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Appeals court panel casts doubt on DACA legality

A panel of federal judges in New Orleans on Wednesday appeared unconvinced by the Justice Department’s arguments defending the legality of the Deferred Action for Childhood Arrivals program, with the fate of nearly 600,000 so-called Dreamers hanging in the balance.

The three-judge panel is hearing appeals by the Biden administration, liberal states and individual DACA recipients to U.S. District Court Judge Andrew Hanen’s decision a year ago that held DACA to be unlawful. Hanen’s 2021 ruling ordered the Department of Homeland Security to no longer approve new applicants to the program, which grants work permits and protection from deportation to young undocumented immigrants brought to the U.S. as children. However, the order allowed DHS to continue to process DACA renewals as the issue moved through the courts.

Wednesday’s arguments before the 5th Circuit Court of Appeals took place just over a decade after President Barack Obama created the DACA program through executive action. Much of the roughly 45-minute argument session was devoted to whether Texas and other states suing to block the program could show enough impact on them to proceed with the court case.

“The relevant question here for summary judgment is whether… [Texas] has shown at least a dollar of expenditures that would be remedied by the removal of DACA, and whether some individual who has received that sort of spending under DACA will leave the United States,” Texas Solicitor General Judd Stone II told the judges.

Stone argued that Texas did have injury from the DACA program, citing research from economist Ray Perryman that DACA recipients cost the state about $250 million per year. Perryman told The Dallas Morning News in August 2019 that the statement was “a complete mischaracterization of my research.”

DOJ attorney Brian M. Boynton, meanwhile, argued that the plaintiff states did not have standing to challenge the federal government’s deferred-action policy because their injury was “purely speculative,” citing a 2015 case heard in the same appeals court.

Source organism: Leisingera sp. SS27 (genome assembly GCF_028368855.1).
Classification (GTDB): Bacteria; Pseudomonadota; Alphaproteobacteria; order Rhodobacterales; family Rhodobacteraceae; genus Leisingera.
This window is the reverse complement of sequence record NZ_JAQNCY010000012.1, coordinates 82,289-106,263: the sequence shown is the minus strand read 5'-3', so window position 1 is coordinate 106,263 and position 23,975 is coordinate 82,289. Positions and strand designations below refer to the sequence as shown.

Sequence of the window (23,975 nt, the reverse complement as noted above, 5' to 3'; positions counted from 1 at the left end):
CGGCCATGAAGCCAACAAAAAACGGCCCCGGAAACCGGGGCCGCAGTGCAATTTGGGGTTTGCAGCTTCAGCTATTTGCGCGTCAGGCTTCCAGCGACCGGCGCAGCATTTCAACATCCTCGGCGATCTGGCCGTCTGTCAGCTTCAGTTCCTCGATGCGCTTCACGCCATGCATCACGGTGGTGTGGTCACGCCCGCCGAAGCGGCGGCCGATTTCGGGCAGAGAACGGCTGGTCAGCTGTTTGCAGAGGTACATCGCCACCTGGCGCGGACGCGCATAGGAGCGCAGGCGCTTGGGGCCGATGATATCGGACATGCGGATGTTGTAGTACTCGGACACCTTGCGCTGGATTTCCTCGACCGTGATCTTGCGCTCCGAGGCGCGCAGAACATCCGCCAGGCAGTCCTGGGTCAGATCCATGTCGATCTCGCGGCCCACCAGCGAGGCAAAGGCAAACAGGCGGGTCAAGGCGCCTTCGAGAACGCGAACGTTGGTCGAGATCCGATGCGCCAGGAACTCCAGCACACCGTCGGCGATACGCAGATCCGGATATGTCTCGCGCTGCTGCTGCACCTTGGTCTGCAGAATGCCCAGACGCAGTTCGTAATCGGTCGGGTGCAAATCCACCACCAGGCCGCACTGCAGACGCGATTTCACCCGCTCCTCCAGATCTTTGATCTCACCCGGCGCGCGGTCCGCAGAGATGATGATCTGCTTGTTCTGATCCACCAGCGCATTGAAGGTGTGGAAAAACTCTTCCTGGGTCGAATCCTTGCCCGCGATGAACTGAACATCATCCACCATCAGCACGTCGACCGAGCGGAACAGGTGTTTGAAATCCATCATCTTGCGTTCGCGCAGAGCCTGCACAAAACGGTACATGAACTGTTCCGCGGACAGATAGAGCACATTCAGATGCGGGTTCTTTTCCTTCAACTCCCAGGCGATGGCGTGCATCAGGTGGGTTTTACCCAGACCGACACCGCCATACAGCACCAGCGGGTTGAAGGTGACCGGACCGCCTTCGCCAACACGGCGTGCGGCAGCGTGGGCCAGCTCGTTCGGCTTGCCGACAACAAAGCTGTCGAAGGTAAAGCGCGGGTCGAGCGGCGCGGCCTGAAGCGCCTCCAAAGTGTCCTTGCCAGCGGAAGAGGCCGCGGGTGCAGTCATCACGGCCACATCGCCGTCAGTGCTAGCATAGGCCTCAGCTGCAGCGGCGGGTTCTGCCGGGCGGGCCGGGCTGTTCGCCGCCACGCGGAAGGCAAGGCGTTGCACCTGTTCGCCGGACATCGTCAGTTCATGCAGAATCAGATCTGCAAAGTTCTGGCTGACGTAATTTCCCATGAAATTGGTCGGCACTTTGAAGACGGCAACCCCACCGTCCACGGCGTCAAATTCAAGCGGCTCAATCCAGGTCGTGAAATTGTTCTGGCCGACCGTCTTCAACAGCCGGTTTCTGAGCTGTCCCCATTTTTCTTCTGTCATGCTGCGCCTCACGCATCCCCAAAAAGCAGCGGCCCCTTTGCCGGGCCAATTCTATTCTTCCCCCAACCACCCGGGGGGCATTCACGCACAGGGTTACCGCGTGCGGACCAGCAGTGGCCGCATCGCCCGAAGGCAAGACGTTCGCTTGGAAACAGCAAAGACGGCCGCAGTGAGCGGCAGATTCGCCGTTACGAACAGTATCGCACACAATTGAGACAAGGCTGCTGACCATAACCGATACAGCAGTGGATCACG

The panel assigned to the case, Judges Priscilla Richman, James Ho and Kurt Engelhardt, are a relatively conservative set of jurists on an appeals court widely considered to be the most conservative such bench in the country.

Ho, an appointee of former President Donald Trump, vigorously challenged Boynton during his argument, questioning why the 2015 case, which was central to his argument, wasn’t mentioned in the Justice Department’s written filings. “I’m looking at your brief, and you don’t really talk about that case,” Ho said. “I’m just surprised that your lead case isn’t even in your brief.”

Boynton also tried to persuade the judges that if they’re inclined to strike down the program, returning the issue to the Department of Homeland Security for them to revise the policy while keeping it in place would be an “appropriate remedy” in this case.

The appeals court panel is expected to rule on the case in the coming months, with the losing side virtually certain to seek further review by the full bench of the 5th Circuit and eventually at the Supreme Court.

Conservative states never mounted a serious court challenge to the DACA program after Obama announced it in 2012, waiting to make a concerted legal attack on the program only after he sought to expand it in 2014. Hanen blocked that expansion and the Supreme Court in 2016, by 4-4 vote, left that block in place.

Trump declared that DACA was illegal and sought to end it after he took office, while insisting that those efforts were part of moves toward a broader deal with Congress on immigration. Lower courts blocked Trump’s attempt to rescind the program. In a surprise 5-4 decision in 2020, the Supreme Court voided Trump’s effort to wind down DACA, declaring that officials failed to take account of all the relevant factors in making the decision to end it.

The Biden administration is working on a new regulation to address the status of DACA recipients and perhaps others not covered by the current program, but the status of that proposal is unclear.

Josh Gerstein contributed to this report.